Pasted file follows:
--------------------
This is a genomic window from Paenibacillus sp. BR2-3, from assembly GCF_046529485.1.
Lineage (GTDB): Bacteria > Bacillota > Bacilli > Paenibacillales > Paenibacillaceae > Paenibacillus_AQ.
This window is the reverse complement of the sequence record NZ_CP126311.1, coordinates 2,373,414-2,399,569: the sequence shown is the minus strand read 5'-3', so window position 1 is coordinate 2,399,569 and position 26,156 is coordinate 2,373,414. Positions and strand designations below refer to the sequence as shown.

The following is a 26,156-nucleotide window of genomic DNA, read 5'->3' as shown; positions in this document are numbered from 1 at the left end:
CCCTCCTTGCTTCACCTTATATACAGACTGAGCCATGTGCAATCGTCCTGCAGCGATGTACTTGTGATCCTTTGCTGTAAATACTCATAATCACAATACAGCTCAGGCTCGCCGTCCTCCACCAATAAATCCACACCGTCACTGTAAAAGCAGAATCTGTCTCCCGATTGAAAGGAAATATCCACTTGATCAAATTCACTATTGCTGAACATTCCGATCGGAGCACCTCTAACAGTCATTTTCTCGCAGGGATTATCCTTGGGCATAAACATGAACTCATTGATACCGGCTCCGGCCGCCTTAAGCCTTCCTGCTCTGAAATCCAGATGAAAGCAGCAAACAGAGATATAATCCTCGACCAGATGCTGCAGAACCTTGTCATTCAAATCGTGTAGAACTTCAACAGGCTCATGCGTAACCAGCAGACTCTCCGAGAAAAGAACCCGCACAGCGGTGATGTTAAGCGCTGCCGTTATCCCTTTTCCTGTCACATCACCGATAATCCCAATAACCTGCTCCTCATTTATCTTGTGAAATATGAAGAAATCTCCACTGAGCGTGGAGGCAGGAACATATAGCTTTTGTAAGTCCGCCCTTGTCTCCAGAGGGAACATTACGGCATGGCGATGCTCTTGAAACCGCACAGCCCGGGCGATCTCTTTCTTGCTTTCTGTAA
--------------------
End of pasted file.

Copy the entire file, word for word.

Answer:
This is a genomic window from Paenibacillus sp. BR2-3, from assembly GCF_046529485.1.
Lineage (GTDB): Bacteria > Bacillota > Bacilli > Paenibacillales > Paenibacillaceae > Paenibacillus_AQ.
This window is the reverse complement of the sequence record NZ_CP126311.1, coordinates 2,373,414-2,399,569: the sequence shown is the minus strand read 5'-3', so window position 1 is coordinate 2,399,569 and position 26,156 is coordinate 2,373,414. Positions and strand designations below refer to the sequence as shown.

The following is a 26,156-nucleotide window of genomic DNA, read 5'->3' as shown; positions in this document are numbered from 1 at the left end:
CCCTCCTTGCTTCACCTTATATACAGACTGAGCCATGTGCAATCGTCCTGCAGCGATGTACTTGTGATCCTTTGCTGTAAATACTCATAATCACAATACAGCTCAGGCTCGCCGTCCTCCACCAATAAATCCACACCGTCACTGTAAAAGCAGAATCTGTCTCCCGATTGAAAGGAAATATCCACTTGATCAAATTCACTATTGCTGAACATTCCGATCGGAGCACCTCTAACAGTCATTTTCTCGCAGGGATTATCCTTGGGCATAAACATGAACTCATTGATACCGGCTCCGGCCGCCTTAAGCCTTCCTGCTCTGAAATCCAGATGAAAGCAGCAAACAGAGATATAATCCTCGACCAGATGCTGCAGAACCTTGTCATTCAAATCGTGTAGAACTTCAACAGGCTCATGCGTAACCAGCAGACTCTCCGAGAAAAGAACCCGCACAGCGGTGATGTTAAGCGCTGCCGTTATCCCTTTTCCTGTCACATCACCGATAATCCCAATAACCTGCTCCTCATTTATCTTGTGAAATATGAAGAAATCTCCACTGAGCGTGGAGGCAGGAACATATAGCTTTTGTAAGTCCGCCCTTGTCTCCAGAGGGAACATTACGGCATGGCGATGCTCTTGAAACCGCACAGCCCGGGCGATCTCTTTCTTGCTTTCTGTAA